Heirs’ property can result when a property owner dies without a legally recognized estate plan in place. This form of ownership disproportionately affects lower-wealth African Americans. Partners Update examines some recent legislation on heirs’ property in the Southeast.
COVID-19 exacerbates an existing affordable housing shortage in the Southeast, which lacked over a million affordable rental units before the virus outbreak began. Partners Update explores efforts to enact eviction moratoriums under the CARES Act.
Heirs' property is land inherited by the descendants of a previous owner, often one who did not leave a will. Partners Update discusses a comprehensive report on the issues facing these property owners, including the inability to transfer wealth to future generations.
The Atlanta Fed president has coauthored a paper that examines Low-Income Housing Tax Credit housing in Chicago and the potential to create inclusive communities. This Partners Update article summarizes the paper's findings.
The event recognized the 50th anniversary of the Fair Housing Act, discussed its legacy, and explored solutions to racial equity challenges that persist. The Federal Reserve Bank of Atlanta's Community and Economic Development group, Georgia ACT, Georgia State University's Urban Studies Institute, National Fair Housing Alliance, Metro Fair Housing Services Inc., and Atlanta Legal Aid Society cohosted the event in Atlanta.
The authors analyze data on housing costs and supply by household income level. They demonstrate the widespread shortage of housing that is affordable for low-income renters in large metros, small towns, suburbs, and nonmetro areas throughout the Southeast.
Financing affordable housing is a growing challenge in the Southeast. Partners Update discusses the Low-Income Housing Tax Credit (LIHTC) program that supports construction and rehab of affordable housing.
A recent discussion paper examines housing instability and the rise of institutional investors in Fulton County's single-family rental housing. Partners Update discusses the findings and implications for communities and families.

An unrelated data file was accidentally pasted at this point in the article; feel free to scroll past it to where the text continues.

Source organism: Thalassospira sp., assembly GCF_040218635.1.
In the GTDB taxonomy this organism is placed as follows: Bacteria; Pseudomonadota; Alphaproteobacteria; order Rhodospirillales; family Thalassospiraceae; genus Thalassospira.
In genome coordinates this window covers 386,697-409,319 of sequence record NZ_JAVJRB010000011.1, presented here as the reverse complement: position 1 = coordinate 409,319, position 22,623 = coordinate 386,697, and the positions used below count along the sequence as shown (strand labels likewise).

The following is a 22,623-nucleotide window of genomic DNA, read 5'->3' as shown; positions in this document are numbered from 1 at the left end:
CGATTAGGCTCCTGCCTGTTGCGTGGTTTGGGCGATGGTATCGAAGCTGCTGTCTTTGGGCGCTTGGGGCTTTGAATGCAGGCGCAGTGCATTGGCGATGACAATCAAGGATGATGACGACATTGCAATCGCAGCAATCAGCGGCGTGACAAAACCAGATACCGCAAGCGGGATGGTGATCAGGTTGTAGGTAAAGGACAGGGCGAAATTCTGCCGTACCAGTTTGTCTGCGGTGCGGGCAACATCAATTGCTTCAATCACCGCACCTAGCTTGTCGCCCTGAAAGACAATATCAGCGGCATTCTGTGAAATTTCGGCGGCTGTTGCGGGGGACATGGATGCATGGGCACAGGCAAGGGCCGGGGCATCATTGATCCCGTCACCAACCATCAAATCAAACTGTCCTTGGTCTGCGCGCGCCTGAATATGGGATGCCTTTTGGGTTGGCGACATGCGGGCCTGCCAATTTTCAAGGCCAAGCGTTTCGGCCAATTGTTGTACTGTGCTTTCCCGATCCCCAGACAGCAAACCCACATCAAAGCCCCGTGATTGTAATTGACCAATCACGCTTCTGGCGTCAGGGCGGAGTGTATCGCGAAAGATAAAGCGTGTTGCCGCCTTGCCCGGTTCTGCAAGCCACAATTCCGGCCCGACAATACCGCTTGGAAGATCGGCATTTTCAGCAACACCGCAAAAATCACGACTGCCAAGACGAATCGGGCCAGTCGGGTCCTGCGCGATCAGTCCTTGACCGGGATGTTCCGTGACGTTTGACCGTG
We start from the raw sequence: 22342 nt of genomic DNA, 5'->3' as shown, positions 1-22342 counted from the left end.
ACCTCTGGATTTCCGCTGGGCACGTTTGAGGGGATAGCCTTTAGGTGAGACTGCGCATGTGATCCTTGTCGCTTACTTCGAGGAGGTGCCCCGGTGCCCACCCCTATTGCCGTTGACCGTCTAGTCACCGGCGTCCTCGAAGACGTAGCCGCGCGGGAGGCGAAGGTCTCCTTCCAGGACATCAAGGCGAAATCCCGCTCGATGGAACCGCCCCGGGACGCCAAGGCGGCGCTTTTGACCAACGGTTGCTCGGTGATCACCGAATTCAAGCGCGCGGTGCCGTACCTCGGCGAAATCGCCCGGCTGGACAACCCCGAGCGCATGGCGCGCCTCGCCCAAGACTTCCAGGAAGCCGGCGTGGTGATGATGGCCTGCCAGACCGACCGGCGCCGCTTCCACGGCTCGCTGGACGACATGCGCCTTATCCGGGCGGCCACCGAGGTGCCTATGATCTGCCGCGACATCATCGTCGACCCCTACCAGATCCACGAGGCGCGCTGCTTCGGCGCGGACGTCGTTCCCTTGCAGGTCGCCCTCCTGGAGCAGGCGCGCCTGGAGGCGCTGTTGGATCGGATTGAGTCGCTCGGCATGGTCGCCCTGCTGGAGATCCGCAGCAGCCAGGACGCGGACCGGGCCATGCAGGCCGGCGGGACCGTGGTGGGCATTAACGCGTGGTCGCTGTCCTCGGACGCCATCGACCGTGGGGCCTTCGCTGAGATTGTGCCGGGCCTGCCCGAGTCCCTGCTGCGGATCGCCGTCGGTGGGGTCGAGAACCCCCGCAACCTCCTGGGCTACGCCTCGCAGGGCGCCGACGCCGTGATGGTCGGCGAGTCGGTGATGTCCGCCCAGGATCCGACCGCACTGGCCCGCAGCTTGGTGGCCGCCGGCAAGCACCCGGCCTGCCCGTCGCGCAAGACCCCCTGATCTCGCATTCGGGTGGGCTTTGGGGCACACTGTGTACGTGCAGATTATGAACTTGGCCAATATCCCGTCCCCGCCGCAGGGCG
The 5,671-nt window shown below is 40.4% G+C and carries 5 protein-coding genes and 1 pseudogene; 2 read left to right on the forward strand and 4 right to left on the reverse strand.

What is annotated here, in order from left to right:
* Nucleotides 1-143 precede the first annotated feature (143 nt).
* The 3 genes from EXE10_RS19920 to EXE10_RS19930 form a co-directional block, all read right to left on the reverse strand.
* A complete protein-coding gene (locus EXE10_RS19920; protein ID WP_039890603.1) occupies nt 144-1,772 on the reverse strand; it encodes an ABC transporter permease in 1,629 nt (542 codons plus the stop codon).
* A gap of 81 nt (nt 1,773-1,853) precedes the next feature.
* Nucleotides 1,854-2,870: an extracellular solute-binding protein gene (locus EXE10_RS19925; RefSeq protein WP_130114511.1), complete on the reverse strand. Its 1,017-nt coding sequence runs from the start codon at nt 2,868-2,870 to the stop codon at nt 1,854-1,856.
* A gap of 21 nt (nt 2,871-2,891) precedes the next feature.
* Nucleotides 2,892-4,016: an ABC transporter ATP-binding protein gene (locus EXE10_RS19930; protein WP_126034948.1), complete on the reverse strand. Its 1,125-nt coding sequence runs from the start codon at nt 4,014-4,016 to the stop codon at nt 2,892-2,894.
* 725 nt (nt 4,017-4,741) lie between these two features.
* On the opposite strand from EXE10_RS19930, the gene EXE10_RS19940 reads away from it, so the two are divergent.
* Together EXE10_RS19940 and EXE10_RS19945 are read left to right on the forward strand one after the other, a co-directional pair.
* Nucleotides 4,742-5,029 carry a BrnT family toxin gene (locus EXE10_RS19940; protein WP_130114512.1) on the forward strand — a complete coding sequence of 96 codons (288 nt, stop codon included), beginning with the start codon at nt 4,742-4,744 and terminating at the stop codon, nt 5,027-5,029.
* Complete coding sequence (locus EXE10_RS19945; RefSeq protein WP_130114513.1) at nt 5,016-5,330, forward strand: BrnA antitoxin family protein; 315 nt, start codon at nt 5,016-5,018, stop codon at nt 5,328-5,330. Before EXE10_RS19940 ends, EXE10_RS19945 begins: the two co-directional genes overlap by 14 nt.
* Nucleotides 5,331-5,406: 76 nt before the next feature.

What's behind the increasing rate of tenant evictions across the country? Harvard's Matthew Desmond, author of Evicted: Poverty and Profit in the American City, discussed the lack of affordable housing and shared haunting personal stories from his book at a recent Atlanta Fed event. Learn more in Partners Update.
The city has taken a fresh approach to address neighborhood blight, according to Partners Update. This final article in our blight reduction series looks at Jacksonville's community cleanup and beautification initiative.
Through its RISE initiative—which stands for Remove blight, Increase value, Strengthen neighborhoods, and Empower residents—Birmingham is using its land bank authority to help clear tax delinquent properties and encourage investment. This second Partners Update article in a series explores that effort.
Community prosecution is one method to mitigate crime in a community through a proactive and decentralized approach to problem solving. This first Partners Update article in a series looks at how the city of Dallas is using community prosecution to reduce blight in target neighborhoods.
Blight—or the proliferation of vacant, abandoned, or poorly maintained properties—is a critical issue that cities must address. The authors analyze New Orleans and Macon, which are committed to blight remediation and could become models for other cities to emulate.
Some municipalities are using community development initiatives that capitalize on the strengths of the community and its residents to improve living conditions. But what motivates residents to engage with their local government in the first place? This Partners Update article investigates findings from an Atlanta example.
Though some cities plan to reduce or freeze property tax assessments for long-time homeowners, a recent Atlanta Fed blog suggests that property taxes are not a significant driver of neighborhood change. Partners Update takes a look at the issue.
An Atlanta Fed research paper suggests that prevailing optimism during the housing boom and the resulting decisions made by homeowners and financial institutions were primary causes of the foreclosure crisis. The paper examines what led to some of these decisions and how policymakers might respond in the future.